House Republicans continue to question how the Federal Communications Commission developed and passed rules designed to prevent anticompetitive behavior online.
Rep. Marsha Blackburn, R-Tenn., criticized what she called "collusion" between the FCC and the advocacy group Free Press on Friday. On Thursday the conservative group Judicial Watch released emails between Free Press employees and Democratic FCC Commissioner Michael Copps and his staff.
"I am deeply disturbed by the revelations of collusion between the FCC and Free Press on the net-neutrality issue. The FCC has moved against the will of the people, the wisdom of Congress, and the order of the courts, to nationalize our most productive marketplace," Blackburn said in a statement sent to reporters. She has vocally opposed the so-called "net neutrality" rules.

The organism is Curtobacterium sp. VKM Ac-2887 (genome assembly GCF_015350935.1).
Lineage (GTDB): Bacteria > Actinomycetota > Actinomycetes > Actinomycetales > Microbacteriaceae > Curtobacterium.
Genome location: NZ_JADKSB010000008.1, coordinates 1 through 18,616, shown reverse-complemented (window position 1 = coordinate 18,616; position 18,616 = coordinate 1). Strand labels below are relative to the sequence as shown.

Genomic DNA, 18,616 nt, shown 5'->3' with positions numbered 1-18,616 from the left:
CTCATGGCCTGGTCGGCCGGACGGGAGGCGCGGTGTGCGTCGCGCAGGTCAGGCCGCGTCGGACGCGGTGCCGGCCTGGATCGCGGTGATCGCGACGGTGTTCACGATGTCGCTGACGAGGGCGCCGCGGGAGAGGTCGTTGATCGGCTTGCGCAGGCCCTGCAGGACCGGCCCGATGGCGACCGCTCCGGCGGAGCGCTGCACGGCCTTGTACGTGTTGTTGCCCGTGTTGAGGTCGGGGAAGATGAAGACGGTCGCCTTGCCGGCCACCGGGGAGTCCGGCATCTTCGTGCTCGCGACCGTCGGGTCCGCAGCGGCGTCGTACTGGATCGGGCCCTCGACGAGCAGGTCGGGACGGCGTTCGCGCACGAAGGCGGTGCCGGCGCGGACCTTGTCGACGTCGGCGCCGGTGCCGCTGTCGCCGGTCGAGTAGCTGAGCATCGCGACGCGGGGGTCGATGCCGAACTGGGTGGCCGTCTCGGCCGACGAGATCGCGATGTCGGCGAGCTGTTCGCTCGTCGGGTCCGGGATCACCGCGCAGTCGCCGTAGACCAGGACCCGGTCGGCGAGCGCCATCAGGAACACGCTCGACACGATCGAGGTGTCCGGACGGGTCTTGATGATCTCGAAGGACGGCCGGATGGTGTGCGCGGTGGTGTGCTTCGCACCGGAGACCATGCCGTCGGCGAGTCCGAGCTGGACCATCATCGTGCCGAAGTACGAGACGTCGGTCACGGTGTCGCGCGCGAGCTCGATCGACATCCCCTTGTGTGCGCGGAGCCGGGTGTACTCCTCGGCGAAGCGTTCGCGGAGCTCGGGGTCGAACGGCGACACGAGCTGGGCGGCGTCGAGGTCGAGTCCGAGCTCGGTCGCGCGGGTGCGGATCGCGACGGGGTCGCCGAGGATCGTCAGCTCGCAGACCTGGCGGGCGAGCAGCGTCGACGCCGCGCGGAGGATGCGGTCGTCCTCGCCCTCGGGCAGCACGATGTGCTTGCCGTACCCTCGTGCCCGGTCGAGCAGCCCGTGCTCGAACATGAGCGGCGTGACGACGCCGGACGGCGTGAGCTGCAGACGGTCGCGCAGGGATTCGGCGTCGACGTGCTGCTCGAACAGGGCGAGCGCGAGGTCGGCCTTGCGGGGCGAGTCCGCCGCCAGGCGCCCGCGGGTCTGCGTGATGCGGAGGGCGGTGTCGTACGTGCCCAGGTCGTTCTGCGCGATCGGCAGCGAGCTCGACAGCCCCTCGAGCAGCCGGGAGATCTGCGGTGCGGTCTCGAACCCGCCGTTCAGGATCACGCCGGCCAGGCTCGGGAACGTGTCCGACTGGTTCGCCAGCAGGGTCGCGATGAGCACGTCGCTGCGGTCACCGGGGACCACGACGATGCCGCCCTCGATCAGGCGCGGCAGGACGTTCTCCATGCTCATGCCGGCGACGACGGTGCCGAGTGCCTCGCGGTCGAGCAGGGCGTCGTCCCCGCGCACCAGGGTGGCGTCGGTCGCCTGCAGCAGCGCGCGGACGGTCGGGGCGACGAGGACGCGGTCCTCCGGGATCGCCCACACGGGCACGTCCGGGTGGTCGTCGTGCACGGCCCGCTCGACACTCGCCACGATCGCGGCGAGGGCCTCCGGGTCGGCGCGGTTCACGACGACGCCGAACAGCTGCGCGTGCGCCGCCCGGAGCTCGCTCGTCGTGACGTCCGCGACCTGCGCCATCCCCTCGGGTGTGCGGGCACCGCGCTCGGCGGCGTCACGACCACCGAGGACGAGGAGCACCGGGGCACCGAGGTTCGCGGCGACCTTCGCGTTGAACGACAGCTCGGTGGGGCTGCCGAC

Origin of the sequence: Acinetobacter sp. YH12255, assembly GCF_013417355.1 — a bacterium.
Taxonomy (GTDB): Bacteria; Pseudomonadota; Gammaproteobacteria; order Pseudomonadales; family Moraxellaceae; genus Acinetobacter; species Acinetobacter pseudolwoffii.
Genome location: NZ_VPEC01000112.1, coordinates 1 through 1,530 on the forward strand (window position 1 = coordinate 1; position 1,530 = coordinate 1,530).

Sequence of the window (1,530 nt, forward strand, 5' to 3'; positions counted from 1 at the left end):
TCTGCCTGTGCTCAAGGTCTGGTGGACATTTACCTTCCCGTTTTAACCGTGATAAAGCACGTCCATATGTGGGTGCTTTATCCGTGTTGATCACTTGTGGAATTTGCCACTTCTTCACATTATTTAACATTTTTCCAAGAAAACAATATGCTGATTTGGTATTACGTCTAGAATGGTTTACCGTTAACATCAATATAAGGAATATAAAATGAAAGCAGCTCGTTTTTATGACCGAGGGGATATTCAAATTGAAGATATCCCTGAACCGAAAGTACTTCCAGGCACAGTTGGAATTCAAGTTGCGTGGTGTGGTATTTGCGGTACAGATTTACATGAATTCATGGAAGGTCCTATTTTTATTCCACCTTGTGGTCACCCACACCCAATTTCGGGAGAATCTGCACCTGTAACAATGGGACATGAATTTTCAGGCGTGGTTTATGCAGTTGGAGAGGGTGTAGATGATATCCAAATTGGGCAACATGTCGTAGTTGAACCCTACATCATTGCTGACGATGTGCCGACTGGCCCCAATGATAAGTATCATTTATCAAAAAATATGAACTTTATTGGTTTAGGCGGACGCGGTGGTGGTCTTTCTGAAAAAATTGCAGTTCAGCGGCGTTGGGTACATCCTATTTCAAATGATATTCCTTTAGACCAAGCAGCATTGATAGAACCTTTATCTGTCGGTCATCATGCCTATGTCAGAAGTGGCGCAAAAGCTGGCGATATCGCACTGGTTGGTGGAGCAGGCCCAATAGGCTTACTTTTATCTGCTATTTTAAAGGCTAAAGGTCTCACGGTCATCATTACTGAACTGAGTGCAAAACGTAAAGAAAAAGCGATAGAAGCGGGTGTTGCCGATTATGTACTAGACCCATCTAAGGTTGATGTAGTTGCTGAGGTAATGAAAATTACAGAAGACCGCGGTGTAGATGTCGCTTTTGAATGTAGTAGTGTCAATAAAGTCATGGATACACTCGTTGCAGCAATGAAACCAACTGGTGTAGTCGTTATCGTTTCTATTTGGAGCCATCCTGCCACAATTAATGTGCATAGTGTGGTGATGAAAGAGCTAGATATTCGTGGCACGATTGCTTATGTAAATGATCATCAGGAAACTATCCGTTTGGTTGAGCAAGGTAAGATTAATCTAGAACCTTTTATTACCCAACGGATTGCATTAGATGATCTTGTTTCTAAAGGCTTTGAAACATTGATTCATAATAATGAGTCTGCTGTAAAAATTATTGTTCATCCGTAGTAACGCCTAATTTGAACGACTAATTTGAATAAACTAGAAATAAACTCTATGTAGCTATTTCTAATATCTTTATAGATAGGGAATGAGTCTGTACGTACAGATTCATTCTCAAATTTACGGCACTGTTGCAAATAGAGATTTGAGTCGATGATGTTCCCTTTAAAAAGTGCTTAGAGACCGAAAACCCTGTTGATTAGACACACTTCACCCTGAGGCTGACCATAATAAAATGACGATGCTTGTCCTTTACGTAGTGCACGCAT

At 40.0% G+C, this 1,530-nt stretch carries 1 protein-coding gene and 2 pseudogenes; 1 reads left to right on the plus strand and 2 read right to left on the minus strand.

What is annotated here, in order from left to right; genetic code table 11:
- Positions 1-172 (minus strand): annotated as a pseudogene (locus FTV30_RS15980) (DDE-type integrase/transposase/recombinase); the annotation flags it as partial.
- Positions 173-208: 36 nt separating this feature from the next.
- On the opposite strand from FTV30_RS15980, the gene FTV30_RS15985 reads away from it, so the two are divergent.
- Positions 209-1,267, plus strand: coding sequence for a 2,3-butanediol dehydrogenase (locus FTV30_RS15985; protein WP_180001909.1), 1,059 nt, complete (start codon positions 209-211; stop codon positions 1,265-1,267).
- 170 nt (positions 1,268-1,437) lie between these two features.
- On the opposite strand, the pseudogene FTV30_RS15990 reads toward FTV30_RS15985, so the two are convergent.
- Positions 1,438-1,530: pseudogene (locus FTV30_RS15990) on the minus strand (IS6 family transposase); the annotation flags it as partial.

In the emails, Free Press offers to help Copps write an opinion piece to place in a newspaper. Copps declined the offer but Free Press helped place a commentary that Copps and his staff eventually wrote.
In response, Free Press President Craig Aaron dismissed the emails as standard procedure for lobbyists on any issue.
"As you can see from even a cursory glance at these emails, there is nothing unusual or controversial in what Judicial Watch 'uncovered,'" Aaron said in an email statement. "This is what activists do: they contact policymakers and ask them to act in the best interests of the activists' constituents. In the case of Free Press, our constituents are the American people who want better media for a better democracy. The emails don't reflect anything more than that."
Free Press also strongly criticized the final rules for not being strong enough.
House Oversight Chairman Darrell Issa, R-Calif., has questioned whether the White House helped write the controversial net neutrality rules, which were enacted in December.
But in a written response to Issa in February, FCC Chairman Julius Genachowski said the law does not prohibit "communications between commissioners and commission and staff and members of the administration."
House Republicans have voted to overturn the rules, which continue to be a sticking point in many telecommunications debates.